Carbon counting: why embodied carbon matters

Carbon counting: why embodied carbon matters
Photo source
Understanding carbon; image by: Stacy Smedley/Skanska
The title of this blog is unabashedly borrowed from one of the truly excellent panel discussions at the Façade Tectonics Institute’s (FTI) forum event in Seattle in July.

Blog by Helen Sanders, Ph.D

As ever at FTI events, the quality and depth of dialogue on façade topics was second to none. The carbon counting panel, moderated by Kate Simonen from the University of Washington’s Carbon Leadership Forum, and including panelists Stacy Smedley from Skanska, Kjell Anderson from LMN Architects and Mic Patterson, co-founder of FTI, rang alarm bells and compelled me to dig deeper into this topic area to understand potential ramifications for the planet and our industry.

Operational vs Embodied Carbon

Until now, the thinking has been that the amount of carbon emitted during the operational lifetime of a building (operational carbon) far outweighed the carbon emitted during the manufacturing of the building’s materials and in its construction (often referred to as embodied carbon).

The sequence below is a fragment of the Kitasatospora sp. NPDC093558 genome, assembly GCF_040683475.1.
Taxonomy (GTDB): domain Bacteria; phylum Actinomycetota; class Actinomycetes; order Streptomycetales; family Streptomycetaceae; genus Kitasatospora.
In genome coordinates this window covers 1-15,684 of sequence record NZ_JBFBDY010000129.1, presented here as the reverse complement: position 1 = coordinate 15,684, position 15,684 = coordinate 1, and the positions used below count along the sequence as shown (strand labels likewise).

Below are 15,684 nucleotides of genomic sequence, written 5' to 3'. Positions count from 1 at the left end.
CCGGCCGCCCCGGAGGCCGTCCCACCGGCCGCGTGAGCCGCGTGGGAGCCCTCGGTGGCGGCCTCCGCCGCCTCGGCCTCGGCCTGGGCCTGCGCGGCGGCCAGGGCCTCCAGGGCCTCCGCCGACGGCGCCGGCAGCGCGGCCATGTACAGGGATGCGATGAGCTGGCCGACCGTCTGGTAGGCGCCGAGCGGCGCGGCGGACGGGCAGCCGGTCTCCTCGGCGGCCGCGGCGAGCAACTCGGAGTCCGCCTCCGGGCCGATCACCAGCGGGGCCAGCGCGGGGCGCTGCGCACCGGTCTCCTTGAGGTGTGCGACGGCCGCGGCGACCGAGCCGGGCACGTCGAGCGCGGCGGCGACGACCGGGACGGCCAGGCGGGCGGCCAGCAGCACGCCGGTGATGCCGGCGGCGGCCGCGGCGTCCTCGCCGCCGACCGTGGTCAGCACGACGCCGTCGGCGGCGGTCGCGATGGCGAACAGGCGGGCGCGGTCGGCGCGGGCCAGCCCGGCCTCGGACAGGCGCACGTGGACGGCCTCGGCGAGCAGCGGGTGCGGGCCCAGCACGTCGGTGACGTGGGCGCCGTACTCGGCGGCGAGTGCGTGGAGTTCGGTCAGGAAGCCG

That has very appropriately created a focus primarily on improving the energy efficiency of buildings, and not on reducing the impacts caused by constructing the building in the first place. According to Simonen, the balance between the two is changing. With the improvement in energy efficiency of buildings, and the “cleaning” of our electric grids through the increasing use of renewable energy, the carbon emissions related to constructing buildings is becoming more significant.

As an example, at the FTI forum Smedley illustrated that, for a Seattle mid-rise building, a whopping 84% of the greenhouse gas (GHG) emissions over a 50-year operational period were derived from building materials and construction. Much of that has to do with the fact that Washington State’s electric grid is dominated (71%) by abundant hydro-electric power, and presumably many of the materials used were made elsewhere...to continue reading click here.

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